I don’t play many games on mobile because I’m an old fashioned person who prefers discrete, complete, single-player experiences with a focus on style, feel and/or narrative, and while those definitely exist on iPhone and Android I find I’m better served by consoles. In particular, the Nintendo Switch has been a godsend in making those kinds of games available in full fidelity on the go.
That’s the space Apple is about to jump into on September 20, promising a curated library of games that work offline, feature no ads or monetisation and come from some of the biggest and most interesting studios and developers around.
Some of the games showed off at this week’s event that jumped out at me immediately include:
- ChuChu Rocket! Universe, a sequel to the wonderfully bizarre cat-and-mouse puzzler that just happens to be my favourite Sega Dreamcast game.
- Exit the Gungeon, sequel to Enter the Gungeon, which appears to make good on the inspired title by having you escape crumbling underground structures.
- Overland, a turn-based post-apocalyptic survival road trip that looks both beautiful and darkly humorous.
- Shantae and the Seven Sirens, the latest chapter in the irresistibly goofy platforming series that follows a transforming half-genie hero.
- Various Daylife, a new game from the masters of role-playing games (and creative adverbs) behind Bravely Default and Octopath Traveller.
Other promising titles shown previously include Hot Lava, Oceanhorn 2, Sayonara Wild Hearts, Sonic Racing and The Pathless.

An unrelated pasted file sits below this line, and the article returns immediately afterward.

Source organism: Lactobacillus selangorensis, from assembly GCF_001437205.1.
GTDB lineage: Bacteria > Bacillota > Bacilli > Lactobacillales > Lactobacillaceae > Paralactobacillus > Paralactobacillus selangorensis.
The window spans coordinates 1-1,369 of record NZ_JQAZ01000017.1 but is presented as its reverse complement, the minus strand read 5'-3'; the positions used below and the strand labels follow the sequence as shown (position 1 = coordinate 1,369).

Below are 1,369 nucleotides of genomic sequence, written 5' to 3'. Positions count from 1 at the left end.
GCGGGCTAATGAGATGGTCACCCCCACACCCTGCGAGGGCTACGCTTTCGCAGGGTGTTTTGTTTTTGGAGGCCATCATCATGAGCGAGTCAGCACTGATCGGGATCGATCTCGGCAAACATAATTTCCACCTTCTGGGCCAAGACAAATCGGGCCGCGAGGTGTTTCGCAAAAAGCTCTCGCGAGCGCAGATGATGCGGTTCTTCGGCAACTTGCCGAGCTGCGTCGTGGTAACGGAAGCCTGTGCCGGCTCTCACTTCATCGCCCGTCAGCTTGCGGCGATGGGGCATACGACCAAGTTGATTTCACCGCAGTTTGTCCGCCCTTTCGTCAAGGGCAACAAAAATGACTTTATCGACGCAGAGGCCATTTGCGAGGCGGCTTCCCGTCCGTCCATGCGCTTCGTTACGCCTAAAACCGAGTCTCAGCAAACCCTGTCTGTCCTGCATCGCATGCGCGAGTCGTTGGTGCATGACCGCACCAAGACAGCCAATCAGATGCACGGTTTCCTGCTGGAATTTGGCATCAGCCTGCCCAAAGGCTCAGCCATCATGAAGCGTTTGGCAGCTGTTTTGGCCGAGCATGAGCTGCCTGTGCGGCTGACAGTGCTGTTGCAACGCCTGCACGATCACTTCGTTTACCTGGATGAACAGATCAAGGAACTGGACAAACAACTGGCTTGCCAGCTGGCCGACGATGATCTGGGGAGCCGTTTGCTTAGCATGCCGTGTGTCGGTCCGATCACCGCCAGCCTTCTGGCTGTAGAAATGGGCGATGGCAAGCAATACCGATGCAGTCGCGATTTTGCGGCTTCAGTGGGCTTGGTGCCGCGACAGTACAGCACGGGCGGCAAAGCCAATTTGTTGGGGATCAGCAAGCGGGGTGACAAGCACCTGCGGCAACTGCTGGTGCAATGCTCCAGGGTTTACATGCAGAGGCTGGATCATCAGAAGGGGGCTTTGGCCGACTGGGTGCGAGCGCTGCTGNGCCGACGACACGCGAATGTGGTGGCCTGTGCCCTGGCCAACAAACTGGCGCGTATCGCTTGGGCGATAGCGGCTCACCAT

Even though a lot of these games will end up on Switch as well (but not the Android or iOS stores or any other subscription service, Apple says), they’ll all be going for more than $8 so subscribers only need to play one a month on Arcade to be saving money. Plus they might be coaxed into more traditionally mobile-looking games, like Rayman Mini or Sneaky Sasquatch, if they’re included in a subscription they’re already paying for.
The big issue here is one of control; Switch has buttons, iPhone does not. Some of the games will doubtless be made with touchscreens in mind, but that’s not how I would want to play Shantae or other more traditional titles.
It remains to be seen if Apple will produce its own solution for this, but for now your options are to get a mount and attach an iPhone to a Bluetooth controller you already own — like the Dualshock 4, Xbox One controller or a retro pad like those made by 8bitdo — or invest in a phone-specific gadget like the Gamevice.
A single subscription entitles you and five family members to games on mobile, Mac and Apple TV, so playing in the loungeroom with a gamepad and a big screen should be possible too.
Serious gamers that want to play both at home and on the train have been having a great time the last few years thanks to Nintendo’s hybrid device, but those of them who own Apple gear are likely to be quite tempted by Arcade.
At the very least it could be just the thing to hold them over until game streaming services like Microsoft’s xCloud or Google’s Stadia become viable over mobile networks.
Tim is the editor of The Age and Sydney Morning Herald technology sections.